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(CNN) - House Homeland Security Committee Chairman Michael McCaul says pulling movies, like "The Interview" and "Team America," from theaters gives the North Korean hackers a "victory."
"Sony and private movie theaters are free to make any choices that they think are necessary," Rep. McCaul told CNN's Jake Tapper. "However, I do think by pulling the movies they gave the North Koreans - and let's be honest where this threat came from - what they effectively did was give them a victory and gave them what they wanted to achieve, which was the pulling down of this movie. I hope at some point this movie will be shown and the intrigue over it will make it more of a money maker. But I think pulling it gave them exactly what they wanted."
U.S. officials are currently preparing to publicly blame North Korea for the massive cyberattack of Sony Pictures. In the wake of terror threats posed by the hackers, Sony Pictures indefinitely delayed "The Interview," canceling its scheduled Christmas day release. Some theaters were planning to show "Team America: World Police" instead, which also satires a North Korean leader, but Paramount Pictures abruptly pulled that 2004 film as well.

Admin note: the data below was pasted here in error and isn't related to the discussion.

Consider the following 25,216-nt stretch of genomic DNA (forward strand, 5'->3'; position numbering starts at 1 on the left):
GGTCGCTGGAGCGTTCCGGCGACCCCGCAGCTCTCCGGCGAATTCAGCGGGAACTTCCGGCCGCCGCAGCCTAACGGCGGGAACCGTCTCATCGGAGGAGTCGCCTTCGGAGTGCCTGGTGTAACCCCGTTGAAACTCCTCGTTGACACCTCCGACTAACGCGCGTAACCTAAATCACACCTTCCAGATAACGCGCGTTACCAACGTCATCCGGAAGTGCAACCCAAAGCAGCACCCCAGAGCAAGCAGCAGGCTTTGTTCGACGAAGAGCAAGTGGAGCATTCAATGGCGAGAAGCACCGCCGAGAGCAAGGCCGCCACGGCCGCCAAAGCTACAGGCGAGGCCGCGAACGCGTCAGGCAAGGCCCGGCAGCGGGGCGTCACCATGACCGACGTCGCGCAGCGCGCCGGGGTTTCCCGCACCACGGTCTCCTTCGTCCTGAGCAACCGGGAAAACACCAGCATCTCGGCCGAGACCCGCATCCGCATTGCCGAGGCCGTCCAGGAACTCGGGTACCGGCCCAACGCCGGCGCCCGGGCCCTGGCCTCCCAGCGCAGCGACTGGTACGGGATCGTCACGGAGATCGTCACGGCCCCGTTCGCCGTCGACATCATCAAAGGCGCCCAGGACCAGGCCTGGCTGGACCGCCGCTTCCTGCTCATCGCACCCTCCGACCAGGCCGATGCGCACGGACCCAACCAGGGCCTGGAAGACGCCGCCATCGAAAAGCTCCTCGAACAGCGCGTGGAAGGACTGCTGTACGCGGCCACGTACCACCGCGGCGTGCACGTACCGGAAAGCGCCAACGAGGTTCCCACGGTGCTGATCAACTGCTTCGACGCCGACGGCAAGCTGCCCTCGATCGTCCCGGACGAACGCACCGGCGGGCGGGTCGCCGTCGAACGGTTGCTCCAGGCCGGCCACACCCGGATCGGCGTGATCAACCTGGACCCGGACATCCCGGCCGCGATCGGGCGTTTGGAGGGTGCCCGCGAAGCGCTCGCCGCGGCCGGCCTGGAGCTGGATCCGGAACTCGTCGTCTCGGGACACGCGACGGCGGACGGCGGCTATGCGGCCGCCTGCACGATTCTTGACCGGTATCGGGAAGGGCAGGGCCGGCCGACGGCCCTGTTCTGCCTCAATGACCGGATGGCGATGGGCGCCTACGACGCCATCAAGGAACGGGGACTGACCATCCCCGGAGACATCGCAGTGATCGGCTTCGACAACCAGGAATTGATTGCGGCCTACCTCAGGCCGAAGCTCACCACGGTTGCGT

If North Korea is truly responsible as indicated by U.S. officials, the Republican Congressman tells CNN that the United States must swiftly respond, including by reinstating economic sanctions which had been lifted.
"We need to revisit those sanctions and we need to have a response to this because any time a state sponsor has an act of cyberterrorism against the United States and in our way of life– if there's no retaliation or response, there's no deterrent effect, " McCaul warned. "I think that's why it's so important that we have a response to this."
The Congressman also stressed the need for the U.S. to be prepared to respond to the increasing threat of cyberterrorism by rogue states.
"The fact is we live in a dangerous cyberwarfare now. It's kind of a new frontier, Jake, kind of the wild west. We've been hit by Iran, our financial sector, already. There have been attacks by Russia and China, espionage, stealing things," McCaul recalled. "We need to calculate what is an act of warfare in the cyberspace and what is the appropriate retaliation in the act of a cyberwarfare and I don't think that's clear right now. The rules of the game and the rules of warfare are not clear right now and is something, going into this next frontier, we need to more clearly define."
For more of our interview with Congressman McCaul, watch the video above.